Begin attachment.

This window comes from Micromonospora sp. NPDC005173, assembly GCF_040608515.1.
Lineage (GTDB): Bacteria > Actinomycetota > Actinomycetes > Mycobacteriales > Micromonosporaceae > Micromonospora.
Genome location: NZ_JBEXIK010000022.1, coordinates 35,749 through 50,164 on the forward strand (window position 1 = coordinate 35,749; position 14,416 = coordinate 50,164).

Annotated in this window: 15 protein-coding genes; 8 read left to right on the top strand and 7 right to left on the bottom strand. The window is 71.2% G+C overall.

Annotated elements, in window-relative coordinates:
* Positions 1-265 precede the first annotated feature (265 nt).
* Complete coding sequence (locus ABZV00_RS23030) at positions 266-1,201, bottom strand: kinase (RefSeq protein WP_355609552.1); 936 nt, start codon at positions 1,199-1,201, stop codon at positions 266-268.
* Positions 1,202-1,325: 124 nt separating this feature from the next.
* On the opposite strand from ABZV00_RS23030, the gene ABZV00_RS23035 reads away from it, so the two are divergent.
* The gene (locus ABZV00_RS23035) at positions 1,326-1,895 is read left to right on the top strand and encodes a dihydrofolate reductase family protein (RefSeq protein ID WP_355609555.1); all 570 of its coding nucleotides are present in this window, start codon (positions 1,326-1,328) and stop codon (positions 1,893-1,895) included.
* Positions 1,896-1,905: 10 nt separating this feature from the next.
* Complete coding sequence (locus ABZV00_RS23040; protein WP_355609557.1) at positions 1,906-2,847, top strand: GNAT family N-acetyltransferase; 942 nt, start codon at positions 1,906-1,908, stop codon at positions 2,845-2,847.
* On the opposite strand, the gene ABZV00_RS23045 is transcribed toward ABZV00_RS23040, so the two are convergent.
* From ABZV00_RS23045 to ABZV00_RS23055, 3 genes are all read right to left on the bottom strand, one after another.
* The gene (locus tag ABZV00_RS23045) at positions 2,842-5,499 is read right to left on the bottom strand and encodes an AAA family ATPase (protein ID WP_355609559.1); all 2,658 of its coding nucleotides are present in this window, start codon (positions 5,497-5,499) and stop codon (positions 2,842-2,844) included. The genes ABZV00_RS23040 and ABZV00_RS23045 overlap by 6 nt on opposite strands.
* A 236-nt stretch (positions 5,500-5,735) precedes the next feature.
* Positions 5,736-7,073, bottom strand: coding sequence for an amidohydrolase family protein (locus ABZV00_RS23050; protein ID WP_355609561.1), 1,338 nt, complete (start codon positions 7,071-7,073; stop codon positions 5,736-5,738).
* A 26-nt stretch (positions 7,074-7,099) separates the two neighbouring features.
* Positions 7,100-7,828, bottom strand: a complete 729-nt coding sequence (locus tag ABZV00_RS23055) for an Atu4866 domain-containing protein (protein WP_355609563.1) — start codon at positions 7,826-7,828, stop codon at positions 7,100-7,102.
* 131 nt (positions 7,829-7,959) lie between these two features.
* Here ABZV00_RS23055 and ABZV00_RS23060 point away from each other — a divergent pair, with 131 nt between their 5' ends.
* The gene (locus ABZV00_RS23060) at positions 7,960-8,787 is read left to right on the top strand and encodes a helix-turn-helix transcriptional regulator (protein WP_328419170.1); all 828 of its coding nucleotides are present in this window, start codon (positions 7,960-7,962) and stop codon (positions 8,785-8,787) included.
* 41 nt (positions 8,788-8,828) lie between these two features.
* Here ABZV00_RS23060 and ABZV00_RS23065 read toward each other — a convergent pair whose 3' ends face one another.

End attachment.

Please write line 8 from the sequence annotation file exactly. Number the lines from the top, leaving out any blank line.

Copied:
* Positions 1,202-1,325: 124 nt separating this feature from the next.